20: We have taken into account that there are no previous issues associated with these premises.
21: We note that the DPS is a DPS for two other licensed premises.
22: We have taken into account the letters and petition in support of the DPS.
23: We do not attach much credibility to the version of events presented on behalf of the DPS.
24: We conclude that the DPS was fully aware of his responsibilities but chose to ignore them on 24th.
Covid regulations were largely ignored as was the Health and Safety at Work Act.
There was little or no safeguarding for employees and customers. The motive behind this blatant disregard can only be for profit.
25: We find such behaviour during the pandemic as was on 24th, staggering to say the least.
Not only were staff put at risk and those in attendance but also persons in the wider community who may well come into contact with those present on the day.
We are all fully aware of how easy the Covid 19 virus can be transmitted and what are the consequences not only for those infected but for the burden placed on the NHS.
26: We have grave concerns that the door was locked whilst customers were in the premises, especially as a doorman was employed on the night to control numbers.
27: There is no evidence to suggest that persons attending had booked a meal or were intending to do so.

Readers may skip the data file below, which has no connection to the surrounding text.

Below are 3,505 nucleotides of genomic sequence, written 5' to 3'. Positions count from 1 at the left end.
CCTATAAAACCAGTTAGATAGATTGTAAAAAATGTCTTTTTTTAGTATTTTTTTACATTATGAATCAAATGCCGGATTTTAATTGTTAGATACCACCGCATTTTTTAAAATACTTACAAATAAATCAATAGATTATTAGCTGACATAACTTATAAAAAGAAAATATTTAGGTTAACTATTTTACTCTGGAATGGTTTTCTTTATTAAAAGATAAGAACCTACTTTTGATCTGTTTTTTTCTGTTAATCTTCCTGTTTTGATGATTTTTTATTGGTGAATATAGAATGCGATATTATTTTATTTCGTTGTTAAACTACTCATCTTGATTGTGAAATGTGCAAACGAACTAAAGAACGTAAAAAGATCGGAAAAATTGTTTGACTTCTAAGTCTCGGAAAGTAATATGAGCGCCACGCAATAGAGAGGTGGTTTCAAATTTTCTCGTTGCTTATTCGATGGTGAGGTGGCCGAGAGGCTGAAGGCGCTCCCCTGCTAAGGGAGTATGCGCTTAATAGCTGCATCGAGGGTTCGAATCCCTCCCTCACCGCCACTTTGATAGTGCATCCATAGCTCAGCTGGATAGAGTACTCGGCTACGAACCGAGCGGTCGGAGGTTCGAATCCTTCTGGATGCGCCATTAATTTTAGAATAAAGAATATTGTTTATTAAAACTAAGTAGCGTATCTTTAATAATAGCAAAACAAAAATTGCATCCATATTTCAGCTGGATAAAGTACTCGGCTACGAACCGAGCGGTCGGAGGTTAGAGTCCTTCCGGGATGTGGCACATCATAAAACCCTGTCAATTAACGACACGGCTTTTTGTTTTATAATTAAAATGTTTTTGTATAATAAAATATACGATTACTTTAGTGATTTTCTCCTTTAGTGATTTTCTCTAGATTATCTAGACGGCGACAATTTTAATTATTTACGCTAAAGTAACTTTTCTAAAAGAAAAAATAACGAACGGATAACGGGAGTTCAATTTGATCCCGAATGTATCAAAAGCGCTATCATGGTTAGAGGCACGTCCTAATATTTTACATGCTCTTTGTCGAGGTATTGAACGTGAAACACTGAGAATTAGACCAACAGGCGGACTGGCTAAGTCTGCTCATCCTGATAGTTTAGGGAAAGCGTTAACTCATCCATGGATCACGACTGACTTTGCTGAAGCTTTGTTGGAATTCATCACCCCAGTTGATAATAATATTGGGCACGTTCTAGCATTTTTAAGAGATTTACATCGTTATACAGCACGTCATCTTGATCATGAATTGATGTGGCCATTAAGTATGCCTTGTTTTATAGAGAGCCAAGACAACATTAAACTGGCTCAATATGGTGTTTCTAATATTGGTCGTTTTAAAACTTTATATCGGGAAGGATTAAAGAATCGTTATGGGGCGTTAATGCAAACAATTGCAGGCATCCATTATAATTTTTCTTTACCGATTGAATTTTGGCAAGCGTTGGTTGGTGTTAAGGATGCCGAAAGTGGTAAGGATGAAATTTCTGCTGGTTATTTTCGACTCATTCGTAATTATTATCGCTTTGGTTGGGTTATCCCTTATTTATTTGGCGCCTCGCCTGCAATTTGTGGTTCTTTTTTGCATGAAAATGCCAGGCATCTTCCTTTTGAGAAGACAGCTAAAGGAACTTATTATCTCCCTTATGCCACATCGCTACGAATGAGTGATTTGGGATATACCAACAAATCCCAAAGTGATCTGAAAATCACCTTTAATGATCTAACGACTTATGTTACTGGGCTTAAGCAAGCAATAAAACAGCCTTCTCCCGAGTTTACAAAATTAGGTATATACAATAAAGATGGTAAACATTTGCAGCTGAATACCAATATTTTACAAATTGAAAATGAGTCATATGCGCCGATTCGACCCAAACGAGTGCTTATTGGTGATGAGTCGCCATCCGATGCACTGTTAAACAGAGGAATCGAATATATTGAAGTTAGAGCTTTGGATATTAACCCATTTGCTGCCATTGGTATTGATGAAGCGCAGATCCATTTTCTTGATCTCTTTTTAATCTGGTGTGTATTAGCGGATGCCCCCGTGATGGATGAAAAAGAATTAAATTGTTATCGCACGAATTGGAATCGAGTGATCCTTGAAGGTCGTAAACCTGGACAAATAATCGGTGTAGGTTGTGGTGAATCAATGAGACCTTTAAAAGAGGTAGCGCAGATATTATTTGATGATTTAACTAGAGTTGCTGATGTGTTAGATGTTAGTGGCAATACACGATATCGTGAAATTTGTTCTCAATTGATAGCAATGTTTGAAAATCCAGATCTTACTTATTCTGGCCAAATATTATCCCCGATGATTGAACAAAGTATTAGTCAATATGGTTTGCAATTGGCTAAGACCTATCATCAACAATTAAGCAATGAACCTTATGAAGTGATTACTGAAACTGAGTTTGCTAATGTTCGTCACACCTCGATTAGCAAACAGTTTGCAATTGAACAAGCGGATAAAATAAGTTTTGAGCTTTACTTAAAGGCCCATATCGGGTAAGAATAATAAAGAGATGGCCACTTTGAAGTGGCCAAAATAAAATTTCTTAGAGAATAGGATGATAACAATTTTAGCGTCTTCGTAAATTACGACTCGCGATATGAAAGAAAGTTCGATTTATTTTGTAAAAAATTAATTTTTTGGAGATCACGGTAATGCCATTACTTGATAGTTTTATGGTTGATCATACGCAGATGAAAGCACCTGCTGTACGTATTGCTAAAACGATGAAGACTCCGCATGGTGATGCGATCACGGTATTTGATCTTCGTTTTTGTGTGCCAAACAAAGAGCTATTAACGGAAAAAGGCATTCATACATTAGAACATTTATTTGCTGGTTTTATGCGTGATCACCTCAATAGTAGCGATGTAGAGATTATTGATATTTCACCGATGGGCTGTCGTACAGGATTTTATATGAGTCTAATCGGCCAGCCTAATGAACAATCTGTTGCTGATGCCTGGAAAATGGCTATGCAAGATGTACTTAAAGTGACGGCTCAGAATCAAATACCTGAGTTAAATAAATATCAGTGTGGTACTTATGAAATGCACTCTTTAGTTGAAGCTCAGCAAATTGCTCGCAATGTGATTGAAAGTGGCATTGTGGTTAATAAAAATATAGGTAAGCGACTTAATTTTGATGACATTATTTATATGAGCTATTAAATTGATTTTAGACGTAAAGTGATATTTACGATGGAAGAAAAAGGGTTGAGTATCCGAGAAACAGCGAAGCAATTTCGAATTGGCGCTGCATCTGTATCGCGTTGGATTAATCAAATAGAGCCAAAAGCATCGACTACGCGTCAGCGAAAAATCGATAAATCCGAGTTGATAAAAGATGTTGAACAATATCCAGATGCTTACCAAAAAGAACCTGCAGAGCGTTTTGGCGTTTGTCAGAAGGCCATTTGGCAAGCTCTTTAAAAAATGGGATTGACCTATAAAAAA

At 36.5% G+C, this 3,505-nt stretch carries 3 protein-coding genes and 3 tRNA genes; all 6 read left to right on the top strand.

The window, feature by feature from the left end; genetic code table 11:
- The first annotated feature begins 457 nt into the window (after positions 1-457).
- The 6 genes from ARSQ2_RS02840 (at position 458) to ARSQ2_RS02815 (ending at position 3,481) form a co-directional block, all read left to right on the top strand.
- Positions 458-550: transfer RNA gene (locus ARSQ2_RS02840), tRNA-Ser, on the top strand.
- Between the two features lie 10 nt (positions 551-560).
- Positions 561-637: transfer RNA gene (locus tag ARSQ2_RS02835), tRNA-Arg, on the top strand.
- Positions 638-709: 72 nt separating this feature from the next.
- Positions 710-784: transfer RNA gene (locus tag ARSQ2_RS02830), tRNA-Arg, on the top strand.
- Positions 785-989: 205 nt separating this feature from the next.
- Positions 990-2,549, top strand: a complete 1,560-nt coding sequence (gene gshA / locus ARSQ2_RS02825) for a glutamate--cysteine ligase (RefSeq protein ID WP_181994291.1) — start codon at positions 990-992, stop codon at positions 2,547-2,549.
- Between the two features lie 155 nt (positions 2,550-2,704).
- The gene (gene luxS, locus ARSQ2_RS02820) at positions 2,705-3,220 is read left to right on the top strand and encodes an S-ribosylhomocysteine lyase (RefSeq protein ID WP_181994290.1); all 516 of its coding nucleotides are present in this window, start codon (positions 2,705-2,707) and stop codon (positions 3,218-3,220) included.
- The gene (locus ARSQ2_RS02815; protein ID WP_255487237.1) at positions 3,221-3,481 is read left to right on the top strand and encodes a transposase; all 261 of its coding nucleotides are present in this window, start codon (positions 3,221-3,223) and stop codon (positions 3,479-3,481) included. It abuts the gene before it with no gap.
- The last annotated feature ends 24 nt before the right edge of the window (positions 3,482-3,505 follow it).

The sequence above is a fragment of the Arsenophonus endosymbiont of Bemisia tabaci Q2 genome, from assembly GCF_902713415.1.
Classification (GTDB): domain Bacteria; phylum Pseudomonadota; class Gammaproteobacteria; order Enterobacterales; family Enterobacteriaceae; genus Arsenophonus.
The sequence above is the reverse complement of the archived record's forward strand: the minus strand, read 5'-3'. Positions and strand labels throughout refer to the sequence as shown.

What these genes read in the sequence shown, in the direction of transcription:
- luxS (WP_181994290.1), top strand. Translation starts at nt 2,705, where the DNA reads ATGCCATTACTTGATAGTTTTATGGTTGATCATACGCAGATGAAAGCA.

It is more likely than not that this was an organised event given the number of people who appeared to know each other and that a buffet had been supplied.
We do not accept that the premises licence holder (Elgoods) can “contract away” their responsibilities to the DPS as tenant, as this would go behind the provisions and core protections of the 2003 Act.
28: We have no doubt that the DPS is a popular member of the community who sponsors a local football team, and that previously there have been no issues of concern, but previously the country was not in a pandemic.
29: We considered the information before us and felt it necessary to take robust steps as the circumstances that gave rise to the review are totally unacceptable.
30: The DPS was the main person responsible for the events of 24th but the PLH (premises licence holder, Elgoods) cannot avoid any responsibility.
31: The steps taken are necessary and proportionate, and should help the PLH to promote the two licensing objectives in question; and protect the public.
The committee noted that it sought legal advice on their deliberations.